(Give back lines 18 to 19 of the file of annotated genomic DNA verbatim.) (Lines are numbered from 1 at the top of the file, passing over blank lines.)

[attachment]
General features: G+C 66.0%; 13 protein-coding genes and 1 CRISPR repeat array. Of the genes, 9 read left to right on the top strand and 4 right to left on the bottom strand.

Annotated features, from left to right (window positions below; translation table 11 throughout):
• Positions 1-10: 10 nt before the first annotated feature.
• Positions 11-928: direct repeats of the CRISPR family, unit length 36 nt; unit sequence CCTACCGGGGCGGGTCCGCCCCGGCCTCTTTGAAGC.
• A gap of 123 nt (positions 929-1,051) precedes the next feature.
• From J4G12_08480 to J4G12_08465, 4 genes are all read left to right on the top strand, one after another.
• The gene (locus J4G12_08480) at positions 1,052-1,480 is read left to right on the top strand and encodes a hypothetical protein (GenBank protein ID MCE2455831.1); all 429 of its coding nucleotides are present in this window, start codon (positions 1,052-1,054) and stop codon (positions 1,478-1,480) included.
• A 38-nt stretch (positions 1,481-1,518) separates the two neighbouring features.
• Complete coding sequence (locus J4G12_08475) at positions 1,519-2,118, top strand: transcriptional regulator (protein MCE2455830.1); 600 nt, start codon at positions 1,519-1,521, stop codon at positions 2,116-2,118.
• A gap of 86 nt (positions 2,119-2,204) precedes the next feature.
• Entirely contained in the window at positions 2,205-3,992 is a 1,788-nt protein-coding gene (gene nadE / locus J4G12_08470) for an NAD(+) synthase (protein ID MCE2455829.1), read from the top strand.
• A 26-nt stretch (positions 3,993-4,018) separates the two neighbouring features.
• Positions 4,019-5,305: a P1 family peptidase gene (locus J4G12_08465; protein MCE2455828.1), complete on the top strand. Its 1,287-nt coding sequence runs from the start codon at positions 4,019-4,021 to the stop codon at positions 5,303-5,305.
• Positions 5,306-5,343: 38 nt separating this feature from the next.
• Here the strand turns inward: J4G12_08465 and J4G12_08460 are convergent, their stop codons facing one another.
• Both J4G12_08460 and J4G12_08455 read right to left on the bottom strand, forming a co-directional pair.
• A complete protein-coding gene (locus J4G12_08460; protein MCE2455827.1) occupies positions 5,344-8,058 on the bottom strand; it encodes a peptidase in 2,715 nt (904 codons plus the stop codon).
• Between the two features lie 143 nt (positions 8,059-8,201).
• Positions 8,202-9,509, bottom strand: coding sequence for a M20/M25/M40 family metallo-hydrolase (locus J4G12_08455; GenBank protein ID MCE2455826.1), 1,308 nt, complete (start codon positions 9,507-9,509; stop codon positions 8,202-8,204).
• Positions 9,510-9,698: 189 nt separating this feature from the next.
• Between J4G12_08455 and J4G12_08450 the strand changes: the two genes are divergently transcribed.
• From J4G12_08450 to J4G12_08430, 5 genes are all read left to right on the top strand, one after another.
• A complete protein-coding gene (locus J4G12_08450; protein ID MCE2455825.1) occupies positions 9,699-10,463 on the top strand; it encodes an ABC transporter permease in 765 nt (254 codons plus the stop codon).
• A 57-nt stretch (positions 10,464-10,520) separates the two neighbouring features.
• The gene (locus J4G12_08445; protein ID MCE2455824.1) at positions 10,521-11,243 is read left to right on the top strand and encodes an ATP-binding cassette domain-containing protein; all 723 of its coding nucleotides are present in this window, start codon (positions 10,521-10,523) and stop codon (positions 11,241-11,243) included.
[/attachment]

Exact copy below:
• Between the two features lie 143 nt (positions 8,059-8,201).
• Positions 8,202-9,509, bottom strand: coding sequence for a M20/M25/M40 family metallo-hydrolase (locus J4G12_08455; GenBank protein ID MCE2455826.1), 1,308 nt, complete (start codon positions 9,507-9,509; stop codon positions 8,202-8,204).